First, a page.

Pathways to the Future For Youth with Disabilities
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Visit OSSE's Secondary Transition website for more information on how to support students with disabilities in successful transitions to life after high school. The website also features information for educators, families, and students about:
  • Upcoming Events
  • Resources for supporting meaningful student involvement throughout the IEP process, including the Student-led IEP Toolkit and OSSE's Self Determination Film Series
  • Professional development resources for transition practitioners, including the OSSE Secondary Transition Toolkit, Secondary Transition Webinar Series, and more


Welcome! Teens and young adults with disabilities often have questions about the future, like "Where can I get my first real job? How do I get my own place? How can I pay college tuition? Should I disclose my disability to employers or professors?"

We created this website to help young adults with disabilities in the DC area answer these questions and plan for their future. We hope that these success stories and local resources will help ALL teens and young adults achieve their dreams. Learn more about our team.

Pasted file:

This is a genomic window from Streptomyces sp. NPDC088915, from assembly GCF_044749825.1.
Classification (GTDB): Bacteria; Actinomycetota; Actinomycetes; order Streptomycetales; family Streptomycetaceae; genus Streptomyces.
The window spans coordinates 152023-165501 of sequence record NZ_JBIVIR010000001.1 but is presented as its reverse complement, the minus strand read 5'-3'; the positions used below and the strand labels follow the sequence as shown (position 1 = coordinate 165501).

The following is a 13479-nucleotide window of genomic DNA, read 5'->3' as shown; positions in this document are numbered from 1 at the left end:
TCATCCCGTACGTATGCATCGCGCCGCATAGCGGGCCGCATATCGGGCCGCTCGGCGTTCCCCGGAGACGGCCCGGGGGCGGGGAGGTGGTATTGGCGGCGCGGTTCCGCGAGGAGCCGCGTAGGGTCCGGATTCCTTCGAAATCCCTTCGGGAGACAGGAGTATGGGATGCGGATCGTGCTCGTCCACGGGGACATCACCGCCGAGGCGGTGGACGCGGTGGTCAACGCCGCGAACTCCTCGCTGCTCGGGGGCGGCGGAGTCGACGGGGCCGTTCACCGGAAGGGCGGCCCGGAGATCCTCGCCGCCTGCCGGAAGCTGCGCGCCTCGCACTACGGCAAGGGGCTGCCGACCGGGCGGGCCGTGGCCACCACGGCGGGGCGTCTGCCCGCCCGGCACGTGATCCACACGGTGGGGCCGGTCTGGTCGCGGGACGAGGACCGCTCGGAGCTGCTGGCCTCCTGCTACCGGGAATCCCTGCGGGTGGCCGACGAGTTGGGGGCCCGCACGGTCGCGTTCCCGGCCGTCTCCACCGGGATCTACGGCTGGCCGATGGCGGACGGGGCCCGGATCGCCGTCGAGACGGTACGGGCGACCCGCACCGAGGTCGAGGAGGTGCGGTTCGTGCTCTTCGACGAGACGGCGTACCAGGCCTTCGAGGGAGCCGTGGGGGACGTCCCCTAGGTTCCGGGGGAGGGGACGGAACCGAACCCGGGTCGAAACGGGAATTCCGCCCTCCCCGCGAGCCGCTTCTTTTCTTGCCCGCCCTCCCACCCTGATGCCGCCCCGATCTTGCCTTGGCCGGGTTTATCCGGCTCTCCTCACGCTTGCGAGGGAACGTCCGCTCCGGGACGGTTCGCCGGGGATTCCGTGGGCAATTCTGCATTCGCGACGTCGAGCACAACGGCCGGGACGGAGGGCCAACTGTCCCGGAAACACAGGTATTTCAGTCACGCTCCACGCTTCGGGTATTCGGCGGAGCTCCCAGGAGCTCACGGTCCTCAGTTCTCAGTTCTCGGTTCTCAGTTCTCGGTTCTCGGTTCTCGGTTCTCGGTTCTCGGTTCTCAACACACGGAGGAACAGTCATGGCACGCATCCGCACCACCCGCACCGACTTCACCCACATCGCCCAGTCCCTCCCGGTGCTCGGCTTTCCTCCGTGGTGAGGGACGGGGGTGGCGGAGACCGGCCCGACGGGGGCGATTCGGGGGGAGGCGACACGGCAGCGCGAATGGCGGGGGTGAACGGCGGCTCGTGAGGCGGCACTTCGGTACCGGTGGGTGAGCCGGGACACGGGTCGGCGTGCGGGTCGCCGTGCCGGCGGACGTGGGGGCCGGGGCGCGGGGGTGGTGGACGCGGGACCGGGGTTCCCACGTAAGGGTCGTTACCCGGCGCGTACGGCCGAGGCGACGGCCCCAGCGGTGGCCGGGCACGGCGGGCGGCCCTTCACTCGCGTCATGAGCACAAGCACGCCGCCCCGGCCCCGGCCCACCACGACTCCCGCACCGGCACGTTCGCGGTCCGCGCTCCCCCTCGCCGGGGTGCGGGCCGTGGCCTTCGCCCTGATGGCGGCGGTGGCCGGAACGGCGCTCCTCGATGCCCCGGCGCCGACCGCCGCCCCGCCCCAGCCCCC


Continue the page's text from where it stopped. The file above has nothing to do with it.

Featured Success Story


(720) 580-0075 | (405) 769-5591

Told by his mother, Karen Wills-Henry, with comments from Sterling Henry

Mr. Sterling Henry is a 2009 graduate of Cardozo High School in Washington, DC, where he finished in the top 10 percent of his class and was in the National Honor Society. His academic achievements are even more impressive because he has both dyslexia and dysgraphia, which make reading and writing a significant challenge. Mr. Henry's main interest is world history and he also enjoys classic literature, such as The Dogs of War and American Psycho. Mr. Henry is currently attending Landmark College in VT, which is is one of the only accredited colleges in the United States designed exclusively for students with dyslexia, attention deficit hyperactivity disorder (AD/HD), or other specific learning disabilities. Mr. Henry has a three-part recommendation for parents of kids with disabilities: 1) Help them. Tell them they are smart can achieve anything. 2) Read to them to give them education and culture. 3) Apply to RSA to get available technology and resources.

Learn more about Sterling Henry’s Story

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